New OS X 10.8.5, iTunes, and Safari builds seeded internally as releases imminent

“Today, Apple has begun seeding new versions of OS X Mountain Lion, iTunes, Safari and Java to Apple employees,” Mark Gurman reports for 9to5Mac.

“The new OS X build is version 10.8.5, and it is a supplemental update to the version that was publicly released last month,” Gurman reports. “Last week, we noted that Apple was preparing this new version with bug fixes for MacBook Airs, USB, and HDMI, and today’s new seed is a higher build number (12F45 versus 12F42). This indicates that Apple is making progress on the release and that the launch is nearing for customers.”

Gurman reports, “Also provided to Apple employees is iTunes 11.1.1. This upcoming update is a bug-fix release for the recently launched iTunes 11.1. iTunes 11.1 brought iTunes Radio to the Mac, and 11.1.1 will improve stability and fix bugs relating to Podcast management and iTunes Extras.”

Much more in the full article here.


  1. Hopefully the iTunes update will cure the odd zombie behavior whereby it locks out the user and keeps playing and playing and playing. I’ve run into it a few times. The only cure has been a force quit.

    As for Safari, I can’t comprehend why Apple hasn’t already released version 6.1. It significantly improves the RAM devouring/Sit&Spin problem. The beta hasn’t been updated for a few weeks, so…

    And I hope Apple call the OS X update 10.8.6. Everyone finds the ‘supplemental’ updates to be entirely confusing. I remember when Mac OS 8.6 shipped with a profoundly bad fonts bug. But instead of shipping an 8.6.1 update, you had to know to download an obscure patch that was NOT part of 8.6. That was a very bad move on Apple’s part, as if you have to be part of some secret brotherhood to know about the fix.

  2. Late 2009 White MacBook, put in 128GB SSD and spinning beach ball, begone. Totally gone. It’s like a new computer. Opened, mail, safari, iMovie, iPhoto, aperture, pages, outlook and keynote and still no spinning beachball.

    The best part beyond the speed bump, was it was free as it came from an HP laptop being recycled. The manufacturer website only listed windows compatibility but I thought I would try it anyway and it formatted and worked with absolutely no problem.

  3. If Apple is really working on newer builds of Mountain Lion with safari and itunes, which are supposed to ship with Mavericks then chances of Mavericks being a free update, which was reported on MDN is just not going to happen.

      1. Wrong, Andrew.

        The pronoun in question here is the subject of the clause ending the sentence; therefore, “whoever” is correct.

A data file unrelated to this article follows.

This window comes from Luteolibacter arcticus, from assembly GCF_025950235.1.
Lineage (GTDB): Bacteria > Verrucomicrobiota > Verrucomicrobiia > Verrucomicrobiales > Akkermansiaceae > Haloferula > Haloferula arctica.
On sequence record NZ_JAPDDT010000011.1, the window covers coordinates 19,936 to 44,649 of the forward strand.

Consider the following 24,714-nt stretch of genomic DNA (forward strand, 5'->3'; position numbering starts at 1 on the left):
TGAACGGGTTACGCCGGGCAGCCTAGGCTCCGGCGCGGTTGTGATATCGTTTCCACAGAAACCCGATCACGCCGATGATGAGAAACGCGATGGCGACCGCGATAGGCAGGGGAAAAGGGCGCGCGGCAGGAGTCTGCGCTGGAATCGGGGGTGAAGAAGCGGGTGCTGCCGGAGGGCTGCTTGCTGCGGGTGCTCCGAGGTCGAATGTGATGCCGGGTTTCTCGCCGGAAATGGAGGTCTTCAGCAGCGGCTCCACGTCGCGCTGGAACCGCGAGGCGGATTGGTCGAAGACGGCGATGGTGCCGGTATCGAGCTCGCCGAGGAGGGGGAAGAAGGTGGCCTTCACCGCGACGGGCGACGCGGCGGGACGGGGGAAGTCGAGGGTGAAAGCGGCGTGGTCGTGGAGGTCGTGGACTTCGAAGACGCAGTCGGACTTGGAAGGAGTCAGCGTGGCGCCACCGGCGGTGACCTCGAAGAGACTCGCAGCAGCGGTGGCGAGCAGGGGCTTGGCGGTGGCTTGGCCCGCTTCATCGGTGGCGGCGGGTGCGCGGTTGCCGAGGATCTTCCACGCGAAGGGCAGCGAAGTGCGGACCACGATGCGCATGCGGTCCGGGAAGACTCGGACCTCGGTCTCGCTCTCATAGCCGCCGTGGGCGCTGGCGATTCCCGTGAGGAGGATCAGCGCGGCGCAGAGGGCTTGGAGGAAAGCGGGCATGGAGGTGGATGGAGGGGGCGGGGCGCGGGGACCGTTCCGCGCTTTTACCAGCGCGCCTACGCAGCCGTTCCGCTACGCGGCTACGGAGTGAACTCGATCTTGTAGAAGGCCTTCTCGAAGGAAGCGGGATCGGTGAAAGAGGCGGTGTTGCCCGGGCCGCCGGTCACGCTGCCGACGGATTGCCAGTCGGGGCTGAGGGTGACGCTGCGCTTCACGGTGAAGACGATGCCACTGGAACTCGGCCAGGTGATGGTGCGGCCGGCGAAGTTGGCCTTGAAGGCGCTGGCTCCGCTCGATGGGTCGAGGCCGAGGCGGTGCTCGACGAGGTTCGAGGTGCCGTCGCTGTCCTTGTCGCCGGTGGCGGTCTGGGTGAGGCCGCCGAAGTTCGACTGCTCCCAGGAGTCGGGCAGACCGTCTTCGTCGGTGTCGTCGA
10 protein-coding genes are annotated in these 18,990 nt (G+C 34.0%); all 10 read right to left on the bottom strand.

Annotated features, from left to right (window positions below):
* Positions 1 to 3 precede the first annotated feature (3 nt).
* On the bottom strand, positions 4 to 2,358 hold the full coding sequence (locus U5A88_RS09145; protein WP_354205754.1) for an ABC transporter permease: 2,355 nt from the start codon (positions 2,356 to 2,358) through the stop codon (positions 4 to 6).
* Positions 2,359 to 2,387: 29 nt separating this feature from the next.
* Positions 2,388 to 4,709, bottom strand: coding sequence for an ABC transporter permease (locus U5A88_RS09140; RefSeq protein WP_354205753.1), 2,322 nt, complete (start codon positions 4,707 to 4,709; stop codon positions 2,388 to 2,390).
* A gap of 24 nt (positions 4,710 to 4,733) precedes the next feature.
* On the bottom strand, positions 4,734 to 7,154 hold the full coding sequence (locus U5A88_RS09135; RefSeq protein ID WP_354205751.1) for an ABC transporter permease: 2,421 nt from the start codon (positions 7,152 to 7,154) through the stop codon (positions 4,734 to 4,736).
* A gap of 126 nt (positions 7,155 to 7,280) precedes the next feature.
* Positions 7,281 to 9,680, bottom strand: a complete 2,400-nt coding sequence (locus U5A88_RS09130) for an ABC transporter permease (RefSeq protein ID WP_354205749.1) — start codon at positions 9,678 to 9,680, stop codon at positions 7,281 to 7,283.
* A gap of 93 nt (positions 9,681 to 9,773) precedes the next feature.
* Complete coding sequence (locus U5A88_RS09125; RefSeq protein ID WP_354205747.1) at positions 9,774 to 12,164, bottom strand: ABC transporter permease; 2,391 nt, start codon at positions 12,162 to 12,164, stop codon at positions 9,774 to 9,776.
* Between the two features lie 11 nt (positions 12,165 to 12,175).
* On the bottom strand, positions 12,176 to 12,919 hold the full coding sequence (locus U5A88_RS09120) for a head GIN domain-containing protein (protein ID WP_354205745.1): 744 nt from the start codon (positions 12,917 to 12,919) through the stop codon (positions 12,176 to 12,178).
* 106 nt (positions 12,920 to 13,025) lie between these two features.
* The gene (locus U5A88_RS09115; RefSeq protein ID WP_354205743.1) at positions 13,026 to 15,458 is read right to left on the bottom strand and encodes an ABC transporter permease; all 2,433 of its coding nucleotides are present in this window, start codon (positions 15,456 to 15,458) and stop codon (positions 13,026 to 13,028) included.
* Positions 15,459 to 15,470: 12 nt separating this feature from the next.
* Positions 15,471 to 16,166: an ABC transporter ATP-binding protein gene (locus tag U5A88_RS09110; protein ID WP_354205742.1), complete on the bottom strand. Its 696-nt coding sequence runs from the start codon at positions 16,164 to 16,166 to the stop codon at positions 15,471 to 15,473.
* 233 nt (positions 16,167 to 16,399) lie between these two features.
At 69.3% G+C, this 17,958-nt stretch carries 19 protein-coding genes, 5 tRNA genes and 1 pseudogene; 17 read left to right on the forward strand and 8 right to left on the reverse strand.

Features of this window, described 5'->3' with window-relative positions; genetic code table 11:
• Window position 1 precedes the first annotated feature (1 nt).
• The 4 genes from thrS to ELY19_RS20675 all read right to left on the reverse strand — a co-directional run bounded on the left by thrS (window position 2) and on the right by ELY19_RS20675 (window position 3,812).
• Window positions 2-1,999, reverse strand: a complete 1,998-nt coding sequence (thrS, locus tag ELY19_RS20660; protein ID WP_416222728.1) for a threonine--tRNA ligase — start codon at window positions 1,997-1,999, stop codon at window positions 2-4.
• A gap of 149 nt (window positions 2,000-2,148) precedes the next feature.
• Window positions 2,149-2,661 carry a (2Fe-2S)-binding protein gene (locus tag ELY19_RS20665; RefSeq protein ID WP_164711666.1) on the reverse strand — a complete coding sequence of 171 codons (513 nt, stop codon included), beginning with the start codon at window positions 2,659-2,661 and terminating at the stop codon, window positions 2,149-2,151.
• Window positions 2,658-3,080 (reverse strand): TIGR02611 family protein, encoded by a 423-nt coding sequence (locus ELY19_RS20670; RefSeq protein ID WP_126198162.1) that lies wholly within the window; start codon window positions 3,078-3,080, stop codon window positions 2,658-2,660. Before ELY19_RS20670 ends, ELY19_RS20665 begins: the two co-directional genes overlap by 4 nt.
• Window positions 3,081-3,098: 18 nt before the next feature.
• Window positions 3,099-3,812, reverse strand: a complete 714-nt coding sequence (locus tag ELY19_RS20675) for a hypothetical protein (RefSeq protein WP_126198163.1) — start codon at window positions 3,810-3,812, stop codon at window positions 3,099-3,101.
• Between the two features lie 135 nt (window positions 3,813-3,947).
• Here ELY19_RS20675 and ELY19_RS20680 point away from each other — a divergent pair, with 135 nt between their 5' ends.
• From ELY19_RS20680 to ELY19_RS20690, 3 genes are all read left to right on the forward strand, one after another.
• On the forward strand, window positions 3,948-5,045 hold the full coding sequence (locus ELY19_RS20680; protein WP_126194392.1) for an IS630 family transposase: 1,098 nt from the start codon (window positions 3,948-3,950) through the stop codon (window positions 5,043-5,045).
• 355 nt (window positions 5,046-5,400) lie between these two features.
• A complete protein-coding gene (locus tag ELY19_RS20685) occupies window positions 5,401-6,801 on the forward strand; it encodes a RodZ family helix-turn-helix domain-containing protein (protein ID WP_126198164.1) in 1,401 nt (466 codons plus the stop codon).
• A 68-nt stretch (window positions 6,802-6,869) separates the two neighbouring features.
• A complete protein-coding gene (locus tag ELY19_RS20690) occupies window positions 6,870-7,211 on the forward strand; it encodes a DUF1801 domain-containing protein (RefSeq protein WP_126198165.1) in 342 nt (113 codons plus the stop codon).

Good going, Eric. You can be our editor here. Andrew cannot.

      2. Here’s an easy “trick” to help you here, Andrew:

        Ignore everything in the sentence preceding “has been writing these headlines.” Now, into that group of words try to must put [he = whoever] or [him = whomever]. Of course, “[he] has been writing these headlines” works–‘[him] has been writing these headlines” does not.

        So, let your ear be your guide. “Whoever” is correct here.

        1. I disagree–perhaps I am a bit more traditional?

          Who Wins?
          Mentally fill in the missing words.
          So the battle continues: the conjunctionists have history and the avoidance of ambiguity on their side, while the prepositionists have than whom and several counterexamples on theirs. Who wins? I believe Ken Wilson sums it up best in The Columbia Guide to Standard American English (3):

          Than is both a subordinating conjunction, as in She is wiser than I am, and a preposition, as in She is wiser than me…. Since the following verb am is often dropped or “understood,” we regularly hear than I and than me. Some commentators believe that the conjunction is currently more frequent than the preposition, but both are unquestionably Standard.

          So remember, than he and than him are both defensible, but not all grammar mavens feel this way. Therefore, I would avoid the prepositional use in formal settings, such as a research paper or job interview—and I would argue, advertising, but Cadbury obviously feels otherwise. The usage note in The American Heritage Dictionary (4) agrees: “The writer who risks a sentence like Mary is taller than him in formal writing must be prepared to defend the usage against objections of critics.” Unfortunately, defending your grammar during an interview is not the best way to make a good impression.

          – See more at:

  4. I hope they bring iTunes Radio to Snow Leopard.

    I enjoy iTunes Radio at home, and it would be great to listen to it at the office where everyone is running Snow Leopard.

    I can’t imagine there’s technical reason limiting iTunes Radio to Mountain Lion, and it supposedly worked there in beta. I think they just made it Lion only right before release just to ease the strain amount of traffic strain on their network.

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